Sustainable development

The idea that development can be measured purely in economic terms can be criticised because it does not take account of the impacts of economic growth on the environment and on society. Increasing awareness in the 20th century of the environmental degradation caused by human activities led to the idea of sustainable development. There are many different definitions of sustainable development, but the most commonly used is from the 1987 World Commission on Environment and Development Report. This report defined sustainable development as ‘development that meets the needs of the present without compromising the ability of future generations to meet their own needs’ (Brundtland, 1987).

What are the needs of the present and future generations? List at least three things that you think are basic needs for present and future generations.

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There are many things that both the present and future generations need for their survival. You may have listed the following: clean air to breathe, clean water to drink, a clean environment, food, shelter and other natural resources that can be used to improve the quality of life.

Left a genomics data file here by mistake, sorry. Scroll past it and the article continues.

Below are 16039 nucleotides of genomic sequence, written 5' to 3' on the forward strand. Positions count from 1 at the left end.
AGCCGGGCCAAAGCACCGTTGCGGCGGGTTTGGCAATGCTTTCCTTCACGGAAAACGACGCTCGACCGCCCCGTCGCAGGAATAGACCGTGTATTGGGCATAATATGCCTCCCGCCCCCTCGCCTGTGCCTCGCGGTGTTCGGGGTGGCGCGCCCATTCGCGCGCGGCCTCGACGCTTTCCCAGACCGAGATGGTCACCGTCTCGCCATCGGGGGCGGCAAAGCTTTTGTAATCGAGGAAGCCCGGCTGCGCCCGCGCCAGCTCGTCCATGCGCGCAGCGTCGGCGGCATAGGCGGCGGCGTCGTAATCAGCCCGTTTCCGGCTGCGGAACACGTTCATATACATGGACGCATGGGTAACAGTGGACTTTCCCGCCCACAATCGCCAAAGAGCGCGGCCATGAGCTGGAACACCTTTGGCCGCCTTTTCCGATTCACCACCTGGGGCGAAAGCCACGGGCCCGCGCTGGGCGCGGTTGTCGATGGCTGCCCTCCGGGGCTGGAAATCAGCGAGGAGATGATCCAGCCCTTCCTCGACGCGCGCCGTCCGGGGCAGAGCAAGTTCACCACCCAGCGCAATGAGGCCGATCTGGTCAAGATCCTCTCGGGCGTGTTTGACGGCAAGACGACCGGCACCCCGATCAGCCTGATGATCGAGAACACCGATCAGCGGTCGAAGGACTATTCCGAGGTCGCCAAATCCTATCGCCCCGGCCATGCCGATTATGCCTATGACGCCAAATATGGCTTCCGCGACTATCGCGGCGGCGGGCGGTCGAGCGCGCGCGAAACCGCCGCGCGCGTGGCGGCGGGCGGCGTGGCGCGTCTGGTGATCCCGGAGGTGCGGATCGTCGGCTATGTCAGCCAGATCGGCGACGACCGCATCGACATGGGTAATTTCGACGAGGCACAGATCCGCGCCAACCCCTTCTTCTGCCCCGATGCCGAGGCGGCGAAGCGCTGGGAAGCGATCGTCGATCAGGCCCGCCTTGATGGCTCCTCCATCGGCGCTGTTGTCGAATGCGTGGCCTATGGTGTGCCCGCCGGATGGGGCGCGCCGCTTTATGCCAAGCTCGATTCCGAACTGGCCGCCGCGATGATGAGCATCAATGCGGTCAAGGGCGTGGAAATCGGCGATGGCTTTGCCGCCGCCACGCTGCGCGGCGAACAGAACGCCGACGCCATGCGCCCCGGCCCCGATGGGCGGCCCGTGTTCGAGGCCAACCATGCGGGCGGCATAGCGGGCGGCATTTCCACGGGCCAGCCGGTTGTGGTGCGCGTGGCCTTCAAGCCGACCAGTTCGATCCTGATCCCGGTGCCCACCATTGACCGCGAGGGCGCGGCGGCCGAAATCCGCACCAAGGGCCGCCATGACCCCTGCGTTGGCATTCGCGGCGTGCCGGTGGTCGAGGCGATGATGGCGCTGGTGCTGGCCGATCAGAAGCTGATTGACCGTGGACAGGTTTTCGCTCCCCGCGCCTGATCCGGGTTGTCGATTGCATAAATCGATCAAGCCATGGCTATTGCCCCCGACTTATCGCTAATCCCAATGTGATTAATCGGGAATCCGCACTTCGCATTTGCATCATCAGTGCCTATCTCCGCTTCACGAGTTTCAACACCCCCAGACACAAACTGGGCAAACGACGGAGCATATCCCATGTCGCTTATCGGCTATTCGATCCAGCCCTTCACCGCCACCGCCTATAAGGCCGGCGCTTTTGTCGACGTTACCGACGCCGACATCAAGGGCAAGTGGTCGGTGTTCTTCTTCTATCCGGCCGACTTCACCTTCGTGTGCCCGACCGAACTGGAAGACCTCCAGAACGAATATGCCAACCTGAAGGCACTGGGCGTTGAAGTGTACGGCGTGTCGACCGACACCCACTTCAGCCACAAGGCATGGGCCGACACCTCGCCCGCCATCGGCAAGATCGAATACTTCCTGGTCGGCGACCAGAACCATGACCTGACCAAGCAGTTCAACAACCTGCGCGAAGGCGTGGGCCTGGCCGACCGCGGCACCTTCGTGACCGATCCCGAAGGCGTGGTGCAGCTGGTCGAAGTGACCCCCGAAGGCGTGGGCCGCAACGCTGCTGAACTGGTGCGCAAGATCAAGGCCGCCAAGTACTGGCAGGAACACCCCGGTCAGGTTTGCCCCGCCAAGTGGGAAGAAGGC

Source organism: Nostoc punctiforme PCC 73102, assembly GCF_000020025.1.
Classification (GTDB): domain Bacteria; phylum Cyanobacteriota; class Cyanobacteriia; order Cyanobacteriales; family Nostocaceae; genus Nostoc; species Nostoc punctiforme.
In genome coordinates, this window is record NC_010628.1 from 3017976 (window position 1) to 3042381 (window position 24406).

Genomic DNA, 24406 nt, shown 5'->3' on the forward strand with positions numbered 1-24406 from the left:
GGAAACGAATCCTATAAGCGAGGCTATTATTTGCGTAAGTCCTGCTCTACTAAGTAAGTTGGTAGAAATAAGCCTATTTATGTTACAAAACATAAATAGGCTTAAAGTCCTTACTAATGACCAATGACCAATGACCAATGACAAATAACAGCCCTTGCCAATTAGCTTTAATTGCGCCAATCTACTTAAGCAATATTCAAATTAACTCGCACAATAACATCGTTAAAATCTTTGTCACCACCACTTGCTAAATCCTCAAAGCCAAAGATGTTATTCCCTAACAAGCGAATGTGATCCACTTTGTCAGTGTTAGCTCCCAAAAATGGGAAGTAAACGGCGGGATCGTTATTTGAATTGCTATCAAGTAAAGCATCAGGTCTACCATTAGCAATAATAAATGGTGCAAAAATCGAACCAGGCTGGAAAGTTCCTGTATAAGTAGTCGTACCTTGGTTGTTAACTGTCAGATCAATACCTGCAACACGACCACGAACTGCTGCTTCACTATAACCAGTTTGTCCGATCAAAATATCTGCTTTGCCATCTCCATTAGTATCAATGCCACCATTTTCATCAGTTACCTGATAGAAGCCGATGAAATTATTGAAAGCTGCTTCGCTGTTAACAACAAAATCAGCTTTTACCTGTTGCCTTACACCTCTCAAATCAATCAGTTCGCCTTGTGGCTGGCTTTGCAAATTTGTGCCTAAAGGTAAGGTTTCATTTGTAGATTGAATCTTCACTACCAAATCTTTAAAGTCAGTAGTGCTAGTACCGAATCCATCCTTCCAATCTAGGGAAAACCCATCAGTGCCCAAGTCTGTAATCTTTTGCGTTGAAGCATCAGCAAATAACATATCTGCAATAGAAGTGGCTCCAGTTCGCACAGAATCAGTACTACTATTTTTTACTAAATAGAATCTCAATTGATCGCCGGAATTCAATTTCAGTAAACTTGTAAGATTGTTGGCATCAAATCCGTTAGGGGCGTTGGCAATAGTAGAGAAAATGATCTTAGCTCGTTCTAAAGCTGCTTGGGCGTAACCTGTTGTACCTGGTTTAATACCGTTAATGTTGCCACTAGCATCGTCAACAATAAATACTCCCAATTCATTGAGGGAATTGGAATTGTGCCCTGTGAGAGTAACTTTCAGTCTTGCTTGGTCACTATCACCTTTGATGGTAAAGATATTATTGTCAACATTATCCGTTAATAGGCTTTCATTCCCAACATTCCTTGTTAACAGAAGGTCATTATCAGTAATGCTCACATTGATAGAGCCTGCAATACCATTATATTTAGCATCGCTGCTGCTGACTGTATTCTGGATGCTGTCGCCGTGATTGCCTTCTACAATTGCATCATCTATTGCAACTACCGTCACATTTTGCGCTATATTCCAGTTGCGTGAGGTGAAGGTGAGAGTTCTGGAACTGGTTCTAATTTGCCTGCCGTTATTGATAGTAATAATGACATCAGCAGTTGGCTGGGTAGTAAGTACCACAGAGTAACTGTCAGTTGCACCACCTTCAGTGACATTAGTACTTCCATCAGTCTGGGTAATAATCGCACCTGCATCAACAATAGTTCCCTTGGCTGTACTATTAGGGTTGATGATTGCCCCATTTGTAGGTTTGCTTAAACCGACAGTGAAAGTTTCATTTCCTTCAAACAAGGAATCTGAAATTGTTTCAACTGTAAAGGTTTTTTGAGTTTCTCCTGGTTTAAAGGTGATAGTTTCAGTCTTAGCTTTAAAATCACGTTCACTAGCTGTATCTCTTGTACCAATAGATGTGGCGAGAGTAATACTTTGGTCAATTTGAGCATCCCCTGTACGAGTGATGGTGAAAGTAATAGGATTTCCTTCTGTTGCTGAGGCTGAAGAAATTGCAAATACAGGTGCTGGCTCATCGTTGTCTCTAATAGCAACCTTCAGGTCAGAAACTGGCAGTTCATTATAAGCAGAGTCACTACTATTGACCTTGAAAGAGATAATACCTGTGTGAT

If development improves only the lives of the present generation without taking future generations into consideration, it is not sustainable. For example, if a development extracted groundwater faster than it is replenished over the long term, it would cause groundwater depletion and thus affect the ability of future generations to meet their own water needs; it would not be sustainable.

The concept of sustainable development therefore incorporates human and economic development but adds another dimension by considering long-term consequences and environmental impacts as well. It means a system of development that allows current generations to develop economically and socially without passing on insoluble problems to future generations. To understand what this means in practice, we need to take a closer look at sustainability.

Last modified: Friday, 29 July 2016, 12:16 PM